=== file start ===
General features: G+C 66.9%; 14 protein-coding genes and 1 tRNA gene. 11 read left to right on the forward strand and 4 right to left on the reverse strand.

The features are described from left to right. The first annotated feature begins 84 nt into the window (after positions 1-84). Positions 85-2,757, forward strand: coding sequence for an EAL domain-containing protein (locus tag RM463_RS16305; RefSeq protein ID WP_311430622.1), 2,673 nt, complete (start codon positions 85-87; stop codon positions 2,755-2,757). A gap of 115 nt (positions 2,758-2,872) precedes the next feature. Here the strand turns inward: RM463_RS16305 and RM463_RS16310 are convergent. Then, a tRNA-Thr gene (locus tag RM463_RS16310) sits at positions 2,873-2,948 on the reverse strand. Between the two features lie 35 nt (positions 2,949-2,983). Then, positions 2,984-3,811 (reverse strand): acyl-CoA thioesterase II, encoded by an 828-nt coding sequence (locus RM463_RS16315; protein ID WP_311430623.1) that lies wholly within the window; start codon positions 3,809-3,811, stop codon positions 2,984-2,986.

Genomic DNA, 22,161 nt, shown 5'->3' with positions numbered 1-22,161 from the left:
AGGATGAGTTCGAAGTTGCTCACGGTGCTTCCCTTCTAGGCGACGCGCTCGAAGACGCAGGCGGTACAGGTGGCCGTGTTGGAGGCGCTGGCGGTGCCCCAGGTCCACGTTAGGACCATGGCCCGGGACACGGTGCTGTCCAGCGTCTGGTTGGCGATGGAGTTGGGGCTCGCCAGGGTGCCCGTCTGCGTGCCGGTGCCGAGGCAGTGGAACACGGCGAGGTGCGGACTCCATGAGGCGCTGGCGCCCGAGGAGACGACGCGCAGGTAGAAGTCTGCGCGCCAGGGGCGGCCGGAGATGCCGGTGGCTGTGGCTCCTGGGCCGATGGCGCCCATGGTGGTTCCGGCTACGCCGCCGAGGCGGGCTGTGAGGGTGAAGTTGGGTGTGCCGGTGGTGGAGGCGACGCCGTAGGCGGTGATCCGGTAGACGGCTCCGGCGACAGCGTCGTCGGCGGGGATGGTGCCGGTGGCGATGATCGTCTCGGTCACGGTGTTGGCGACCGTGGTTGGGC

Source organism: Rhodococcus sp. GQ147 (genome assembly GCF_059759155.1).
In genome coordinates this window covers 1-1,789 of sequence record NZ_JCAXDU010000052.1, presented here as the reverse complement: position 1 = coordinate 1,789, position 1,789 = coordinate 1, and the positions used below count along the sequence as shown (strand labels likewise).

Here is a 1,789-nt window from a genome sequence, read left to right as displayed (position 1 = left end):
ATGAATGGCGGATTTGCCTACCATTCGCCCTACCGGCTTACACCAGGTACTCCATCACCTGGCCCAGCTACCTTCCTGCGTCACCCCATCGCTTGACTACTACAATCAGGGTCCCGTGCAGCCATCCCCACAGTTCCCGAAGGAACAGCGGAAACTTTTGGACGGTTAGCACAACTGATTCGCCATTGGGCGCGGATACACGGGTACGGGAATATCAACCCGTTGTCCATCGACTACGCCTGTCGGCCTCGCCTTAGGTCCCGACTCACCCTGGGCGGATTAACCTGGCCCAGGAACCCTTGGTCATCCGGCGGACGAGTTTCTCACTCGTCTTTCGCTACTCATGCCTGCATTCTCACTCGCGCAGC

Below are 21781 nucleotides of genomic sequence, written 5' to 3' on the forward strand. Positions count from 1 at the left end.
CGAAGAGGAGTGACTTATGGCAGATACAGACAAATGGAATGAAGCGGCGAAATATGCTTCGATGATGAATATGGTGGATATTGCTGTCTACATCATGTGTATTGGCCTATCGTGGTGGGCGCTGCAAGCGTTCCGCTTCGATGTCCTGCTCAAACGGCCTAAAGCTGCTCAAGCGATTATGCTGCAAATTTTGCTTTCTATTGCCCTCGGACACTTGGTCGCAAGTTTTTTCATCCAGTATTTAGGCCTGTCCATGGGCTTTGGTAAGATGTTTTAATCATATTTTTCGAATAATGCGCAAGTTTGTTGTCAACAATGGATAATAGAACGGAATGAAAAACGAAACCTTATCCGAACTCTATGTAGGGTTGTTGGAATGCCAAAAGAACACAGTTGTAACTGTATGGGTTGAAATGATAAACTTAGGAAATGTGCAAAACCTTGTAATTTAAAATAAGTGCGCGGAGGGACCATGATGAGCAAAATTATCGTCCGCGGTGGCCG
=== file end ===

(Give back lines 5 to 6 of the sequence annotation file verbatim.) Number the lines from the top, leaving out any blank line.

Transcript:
Source organism: Rhodococcus sp. GQ147 (genome assembly GCF_059759155.1).
In genome coordinates this window covers 1-1,789 of sequence record NZ_JCAXDU010000052.1, presented here as the reverse complement: position 1 = coordinate 1,789, position 1,789 = coordinate 1, and the positions used below count along the sequence as shown (strand labels likewise).